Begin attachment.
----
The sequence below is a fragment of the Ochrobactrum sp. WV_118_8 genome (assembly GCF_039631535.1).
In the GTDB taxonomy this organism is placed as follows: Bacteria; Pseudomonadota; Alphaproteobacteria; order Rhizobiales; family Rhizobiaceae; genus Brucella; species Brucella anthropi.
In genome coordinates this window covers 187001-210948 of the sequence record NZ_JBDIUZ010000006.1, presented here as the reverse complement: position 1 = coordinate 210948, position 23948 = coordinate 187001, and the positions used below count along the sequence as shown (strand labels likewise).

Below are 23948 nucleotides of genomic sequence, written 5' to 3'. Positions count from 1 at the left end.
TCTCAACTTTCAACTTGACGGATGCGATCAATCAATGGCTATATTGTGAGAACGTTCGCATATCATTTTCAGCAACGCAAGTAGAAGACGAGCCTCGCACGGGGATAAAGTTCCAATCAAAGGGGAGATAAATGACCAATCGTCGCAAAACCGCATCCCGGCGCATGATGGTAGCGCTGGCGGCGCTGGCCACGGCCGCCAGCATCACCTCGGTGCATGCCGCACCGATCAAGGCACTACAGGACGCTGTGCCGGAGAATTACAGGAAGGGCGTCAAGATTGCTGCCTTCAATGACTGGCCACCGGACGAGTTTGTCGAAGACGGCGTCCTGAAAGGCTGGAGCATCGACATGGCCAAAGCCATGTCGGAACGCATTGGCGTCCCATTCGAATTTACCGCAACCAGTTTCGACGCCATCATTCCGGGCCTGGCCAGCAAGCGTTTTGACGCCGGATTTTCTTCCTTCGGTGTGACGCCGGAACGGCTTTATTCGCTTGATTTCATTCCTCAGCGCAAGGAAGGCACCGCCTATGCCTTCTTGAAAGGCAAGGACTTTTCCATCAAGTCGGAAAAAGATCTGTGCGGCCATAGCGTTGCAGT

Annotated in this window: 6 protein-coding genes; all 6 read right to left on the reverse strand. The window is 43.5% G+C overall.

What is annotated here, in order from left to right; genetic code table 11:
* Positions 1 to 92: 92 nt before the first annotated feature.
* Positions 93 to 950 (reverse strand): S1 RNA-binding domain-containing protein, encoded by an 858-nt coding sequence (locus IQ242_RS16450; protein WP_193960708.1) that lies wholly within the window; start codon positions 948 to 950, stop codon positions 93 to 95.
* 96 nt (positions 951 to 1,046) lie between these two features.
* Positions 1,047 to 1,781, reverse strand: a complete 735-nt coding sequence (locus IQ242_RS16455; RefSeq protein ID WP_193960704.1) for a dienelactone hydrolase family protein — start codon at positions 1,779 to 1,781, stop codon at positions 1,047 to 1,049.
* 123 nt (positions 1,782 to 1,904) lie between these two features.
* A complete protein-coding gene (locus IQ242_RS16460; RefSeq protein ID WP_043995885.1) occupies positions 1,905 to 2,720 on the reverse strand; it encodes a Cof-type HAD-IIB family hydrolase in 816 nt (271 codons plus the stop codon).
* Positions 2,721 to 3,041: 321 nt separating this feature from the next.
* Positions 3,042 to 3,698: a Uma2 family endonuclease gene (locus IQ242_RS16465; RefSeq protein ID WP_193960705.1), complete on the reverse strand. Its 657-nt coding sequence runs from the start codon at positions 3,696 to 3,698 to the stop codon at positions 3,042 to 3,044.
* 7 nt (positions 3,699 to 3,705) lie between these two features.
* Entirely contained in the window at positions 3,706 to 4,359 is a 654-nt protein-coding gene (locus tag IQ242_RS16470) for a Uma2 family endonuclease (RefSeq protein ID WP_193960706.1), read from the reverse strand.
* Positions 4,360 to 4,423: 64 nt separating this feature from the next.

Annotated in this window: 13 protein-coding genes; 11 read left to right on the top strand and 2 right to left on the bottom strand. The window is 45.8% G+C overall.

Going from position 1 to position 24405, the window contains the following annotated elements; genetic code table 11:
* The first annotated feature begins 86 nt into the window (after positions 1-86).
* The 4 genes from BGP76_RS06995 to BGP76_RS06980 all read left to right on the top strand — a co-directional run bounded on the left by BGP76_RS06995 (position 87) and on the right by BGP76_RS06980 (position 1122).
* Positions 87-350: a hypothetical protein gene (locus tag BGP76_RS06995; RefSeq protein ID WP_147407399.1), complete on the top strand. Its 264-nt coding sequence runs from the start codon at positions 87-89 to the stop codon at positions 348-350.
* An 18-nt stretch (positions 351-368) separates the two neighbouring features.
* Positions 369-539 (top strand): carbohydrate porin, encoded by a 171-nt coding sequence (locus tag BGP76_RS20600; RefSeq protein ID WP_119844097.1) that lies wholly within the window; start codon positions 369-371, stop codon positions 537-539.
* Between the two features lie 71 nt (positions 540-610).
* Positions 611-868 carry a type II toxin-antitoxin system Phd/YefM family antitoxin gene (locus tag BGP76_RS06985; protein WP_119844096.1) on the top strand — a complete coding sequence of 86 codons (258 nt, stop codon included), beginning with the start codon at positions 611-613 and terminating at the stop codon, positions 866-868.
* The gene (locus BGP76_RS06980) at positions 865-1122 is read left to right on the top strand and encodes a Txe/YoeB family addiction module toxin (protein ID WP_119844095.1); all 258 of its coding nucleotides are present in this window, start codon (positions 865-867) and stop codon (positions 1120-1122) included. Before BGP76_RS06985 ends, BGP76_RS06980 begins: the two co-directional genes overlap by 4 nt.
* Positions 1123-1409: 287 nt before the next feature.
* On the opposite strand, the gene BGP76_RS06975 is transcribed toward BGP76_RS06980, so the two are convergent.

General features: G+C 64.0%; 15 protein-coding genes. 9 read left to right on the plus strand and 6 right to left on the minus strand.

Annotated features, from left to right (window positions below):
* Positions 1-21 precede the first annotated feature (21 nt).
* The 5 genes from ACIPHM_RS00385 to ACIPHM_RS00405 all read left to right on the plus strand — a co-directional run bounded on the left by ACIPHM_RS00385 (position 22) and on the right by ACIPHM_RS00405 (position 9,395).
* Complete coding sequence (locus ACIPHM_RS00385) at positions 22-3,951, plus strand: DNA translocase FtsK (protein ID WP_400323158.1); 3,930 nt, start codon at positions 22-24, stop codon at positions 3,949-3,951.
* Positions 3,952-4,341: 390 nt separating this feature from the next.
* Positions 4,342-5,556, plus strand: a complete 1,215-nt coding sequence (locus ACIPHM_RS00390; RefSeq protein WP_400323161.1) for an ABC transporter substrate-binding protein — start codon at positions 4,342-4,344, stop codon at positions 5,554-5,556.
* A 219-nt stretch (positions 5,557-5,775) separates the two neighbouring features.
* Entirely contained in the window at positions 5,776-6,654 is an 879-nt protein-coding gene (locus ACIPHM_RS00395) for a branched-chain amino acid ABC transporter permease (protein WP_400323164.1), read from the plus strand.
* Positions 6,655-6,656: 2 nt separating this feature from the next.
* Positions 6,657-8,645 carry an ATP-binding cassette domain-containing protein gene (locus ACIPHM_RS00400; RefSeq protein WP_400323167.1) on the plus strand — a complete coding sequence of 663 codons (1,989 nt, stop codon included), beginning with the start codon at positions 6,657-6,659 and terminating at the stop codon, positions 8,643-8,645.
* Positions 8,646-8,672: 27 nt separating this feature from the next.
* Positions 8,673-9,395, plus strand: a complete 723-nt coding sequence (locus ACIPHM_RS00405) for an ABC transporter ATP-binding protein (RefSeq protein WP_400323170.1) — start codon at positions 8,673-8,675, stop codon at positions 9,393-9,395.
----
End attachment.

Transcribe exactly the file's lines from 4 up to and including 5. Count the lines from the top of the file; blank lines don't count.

Below are 23948 nucleotides of genomic sequence, written 5' to 3'. Positions count from 1 at the left end.
TCTCAACTTTCAACTTGACGGATGCGATCAATCAATGGCTATATTGTGAGAACGTTCGCATATCATTTTCAGCAACGCAAGTAGAAGACGAGCCTCGCACGGGGATAAAGTTCCAATCAAAGGGGAGATAAATGACCAATCGTCGCAAAACCGCATCCCGGCGCATGATGGTAGCGCTGGCGGCGCTGGCCACGGCCGCCAGCATCACCTCGGTGCATGCCGCACCGATCAAGGCACTACAGGACGCTGTGCCGGAGAATTACAGGAAGGGCGTCAAGATTGCTGCCTTCAATGACTGGCCACCGGACGAGTTTGTCGAAGACGGCGTCCTGAAAGGCTGGAGCATCGACATGGCCAAAGCCATGTCGGAACGCATTGGCGTCCCATTCGAATTTACCGCAACCAGTTTCGACGCCATCATTCCGGGCCTGGCCAGCAAGCGTTTTGACGCCGGATTTTCTTCCTTCGGTGTGACGCCGGAACGGCTTTATTCGCTTGATTTCATTCCTCAGCGCAAGGAAGGCACCGCCTATGCCTTCTTGAAAGGCAAGGACTTTTCCATCAAGTCGGAAAAAGATCTGTGCGGCCATAGCGTTGCAGT